Sunday, September 25, 2005

Man of Integrity | by Jay

Regardless of what they do, you are to handle yourself as a true professional, a true man of integrity. -- Tyrone Willingham, 9/24/05.

I'd like to keep this pretty simple, because I think there's only one new point to be made here, only one new revelation in the saga of Tyrone Willingham, Wronged Man.

It isn't that John Saunders is a muckraking, pot-stirring, race-baiting, libelous fraud of a "journalist". That's not much of a surprise.

No, the bombshell was more startling, actually, and it's one I never imagined transpiring.

John Saunders: You weren't just coming in and taking over a program that was storied and had stumbled on hard times. You were taking on a program that had stumbled into some scandal. You cleaned ALL of that up, and your reward was to get fired.

Tyrone Willingham: That's life, you know, and that's what I prepared myself for when I took over the job. They say that the microscope is big there. No question about that. But I prepared myself for all of that, and as an African-American coach, your position is somewhat tenuous. There are not a lot of guarantees, as a matter of fact, there are not a lot of coaches getting positions, period, okay, so tenuous may be an understatement.

JS: You weren't given the five years that other coaches got to demonstrate those skills. Do you think it is in part because you're an African-American?

TW: I've always said that in this country there is no absence of racism, okay, we're all aware of that, it's been here for quite some time, okay. And to think it would NOT factor in may be naïve on my part. But the people that really know that answer are the ones that we need to talk to.

This is incendiary stuff. To my knowledge, Willingham has never made such accusations publicly before yesterday, preferring to let minions like Alan Grant carry his water for him. But there he was, pointing the finger and playing the race card.

What is the claim, exactly? Let's spell it out. Willingham says that he was fired because of the color of his skin. Period. I don't know how you can parse what he said and come to any other conclusion. He refutes none of Saunders' inflammatories, and actually says he'd be naïve to think race wasn't a factor in his firing.

So, Father John Jenkins, John Affleck-Graves, and the Board of Trustees are racist, and Notre Dame is a racist institution? Ty's position at the Unversity was tenuous from the very beginning, because he's a black man? And in the end, his blackness got him fired? By his statements to Saunders on national television, he's allowing all of these accusations to germinate.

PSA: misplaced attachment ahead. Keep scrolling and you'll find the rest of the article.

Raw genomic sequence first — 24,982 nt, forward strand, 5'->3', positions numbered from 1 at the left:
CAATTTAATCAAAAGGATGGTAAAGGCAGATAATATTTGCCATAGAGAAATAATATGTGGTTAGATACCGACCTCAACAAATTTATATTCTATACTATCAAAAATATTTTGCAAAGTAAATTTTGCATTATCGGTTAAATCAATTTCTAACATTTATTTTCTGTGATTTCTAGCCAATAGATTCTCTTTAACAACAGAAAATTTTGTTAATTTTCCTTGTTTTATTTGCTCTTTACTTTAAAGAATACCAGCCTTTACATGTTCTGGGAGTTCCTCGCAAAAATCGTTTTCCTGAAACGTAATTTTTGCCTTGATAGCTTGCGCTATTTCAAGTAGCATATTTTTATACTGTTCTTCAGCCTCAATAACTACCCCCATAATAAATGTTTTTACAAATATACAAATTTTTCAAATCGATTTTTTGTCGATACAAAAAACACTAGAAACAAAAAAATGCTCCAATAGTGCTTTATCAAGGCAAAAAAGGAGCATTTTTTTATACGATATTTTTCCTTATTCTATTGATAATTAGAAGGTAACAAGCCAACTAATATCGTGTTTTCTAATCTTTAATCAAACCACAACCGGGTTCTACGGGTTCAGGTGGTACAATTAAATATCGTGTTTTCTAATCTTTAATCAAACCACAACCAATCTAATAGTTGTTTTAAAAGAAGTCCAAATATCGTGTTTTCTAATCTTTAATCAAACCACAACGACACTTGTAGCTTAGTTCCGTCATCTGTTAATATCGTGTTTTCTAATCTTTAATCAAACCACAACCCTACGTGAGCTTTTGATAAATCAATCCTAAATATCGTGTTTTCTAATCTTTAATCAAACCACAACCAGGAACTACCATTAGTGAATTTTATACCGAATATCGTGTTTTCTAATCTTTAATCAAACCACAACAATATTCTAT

In truth, there is no evidence whatsoever that race played a part in Willingham's firing. The reality is that Willingham was an objective failure as a football coach. The evidence to that end is legion, having been discussed and documented here and elsewhere for quite a long time now. And while the tenuousness of the position of head football coach at Notre Dame is a very real phenomenon, it has nothing to do with race -- it's because the expectations of the job are so high. Ty's predecessors were under the same scrutiny; Charlie Weis toils under the same overwhelming pressure to succeed. Ty knows this. As he himself said on Saturday, "I make no bones about it -- I am very competitive, I like to win, I like to win all the time," and that's the benchmark for a ND coach. He understood the job requirement, and he didn't fulfill it. At no time during his interview with ABC were his own expectations for the football program at ND discussed, at no time was there even a mention of his track record "on Saturday", not one note about the record blowouts, the losses to inferior teams, the ineptitude of one of the worst offenses in college football (an offense that now, with all the same players, ranks among the very best), and the refusal to upgrade his own coaching staff. Although stewardship of the football program is line item A on his job description, there was not one word spoken about his track record nor the performance of his teams.